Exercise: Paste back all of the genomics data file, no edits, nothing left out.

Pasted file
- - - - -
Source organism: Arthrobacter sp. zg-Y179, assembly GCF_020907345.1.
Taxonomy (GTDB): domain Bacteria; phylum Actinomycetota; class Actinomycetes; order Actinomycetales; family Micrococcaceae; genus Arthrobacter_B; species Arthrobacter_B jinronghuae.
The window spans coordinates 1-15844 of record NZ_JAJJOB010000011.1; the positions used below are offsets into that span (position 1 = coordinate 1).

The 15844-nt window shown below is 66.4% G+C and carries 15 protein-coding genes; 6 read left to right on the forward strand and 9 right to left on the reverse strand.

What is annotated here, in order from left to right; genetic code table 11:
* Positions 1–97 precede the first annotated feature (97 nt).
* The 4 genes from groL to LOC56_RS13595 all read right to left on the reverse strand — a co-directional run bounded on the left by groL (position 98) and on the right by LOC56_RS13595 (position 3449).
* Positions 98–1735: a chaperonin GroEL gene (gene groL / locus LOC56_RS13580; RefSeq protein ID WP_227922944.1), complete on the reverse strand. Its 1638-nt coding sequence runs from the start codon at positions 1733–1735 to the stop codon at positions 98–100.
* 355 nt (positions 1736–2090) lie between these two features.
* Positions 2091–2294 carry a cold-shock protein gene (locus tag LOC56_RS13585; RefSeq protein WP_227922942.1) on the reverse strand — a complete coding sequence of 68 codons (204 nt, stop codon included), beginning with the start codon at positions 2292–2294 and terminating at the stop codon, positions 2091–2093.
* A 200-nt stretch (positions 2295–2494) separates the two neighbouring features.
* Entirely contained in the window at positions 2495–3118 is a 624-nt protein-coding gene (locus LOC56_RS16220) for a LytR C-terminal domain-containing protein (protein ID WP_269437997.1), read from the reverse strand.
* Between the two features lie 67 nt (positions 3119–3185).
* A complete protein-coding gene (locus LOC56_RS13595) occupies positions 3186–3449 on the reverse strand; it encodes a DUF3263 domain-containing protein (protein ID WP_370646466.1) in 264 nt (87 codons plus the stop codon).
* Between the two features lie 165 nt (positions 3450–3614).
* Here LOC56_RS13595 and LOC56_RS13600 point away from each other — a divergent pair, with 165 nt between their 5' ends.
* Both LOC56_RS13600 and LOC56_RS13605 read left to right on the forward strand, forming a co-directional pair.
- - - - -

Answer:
Source organism: Arthrobacter sp. zg-Y179, assembly GCF_020907345.1.
Taxonomy (GTDB): domain Bacteria; phylum Actinomycetota; class Actinomycetes; order Actinomycetales; family Micrococcaceae; genus Arthrobacter_B; species Arthrobacter_B jinronghuae.
The window spans coordinates 1-15844 of record NZ_JAJJOB010000011.1; the positions used below are offsets into that span (position 1 = coordinate 1).

The 15844-nt window shown below is 66.4% G+C and carries 15 protein-coding genes; 6 read left to right on the forward strand and 9 right to left on the reverse strand.

What is annotated here, in order from left to right; genetic code table 11:
* Positions 1–97 precede the first annotated feature (97 nt).
* The 4 genes from groL to LOC56_RS13595 all read right to left on the reverse strand — a co-directional run bounded on the left by groL (position 98) and on the right by LOC56_RS13595 (position 3449).
* Positions 98–1735: a chaperonin GroEL gene (gene groL / locus LOC56_RS13580; RefSeq protein ID WP_227922944.1), complete on the reverse strand. Its 1638-nt coding sequence runs from the start codon at positions 1733–1735 to the stop codon at positions 98–100.
* 355 nt (positions 1736–2090) lie between these two features.
* Positions 2091–2294 carry a cold-shock protein gene (locus tag LOC56_RS13585; RefSeq protein WP_227922942.1) on the reverse strand — a complete coding sequence of 68 codons (204 nt, stop codon included), beginning with the start codon at positions 2292–2294 and terminating at the stop codon, positions 2091–2093.
* A 200-nt stretch (positions 2295–2494) separates the two neighbouring features.
* Entirely contained in the window at positions 2495–3118 is a 624-nt protein-coding gene (locus LOC56_RS16220) for a LytR C-terminal domain-containing protein (protein ID WP_269437997.1), read from the reverse strand.
* Between the two features lie 67 nt (positions 3119–3185).
* A complete protein-coding gene (locus LOC56_RS13595) occupies positions 3186–3449 on the reverse strand; it encodes a DUF3263 domain-containing protein (protein ID WP_370646466.1) in 264 nt (87 codons plus the stop codon).
* Between the two features lie 165 nt (positions 3450–3614).
* Here LOC56_RS13595 and LOC56_RS13600 point away from each other — a divergent pair, with 165 nt between their 5' ends.
* Both LOC56_RS13600 and LOC56_RS13605 read left to right on the forward strand, forming a co-directional pair.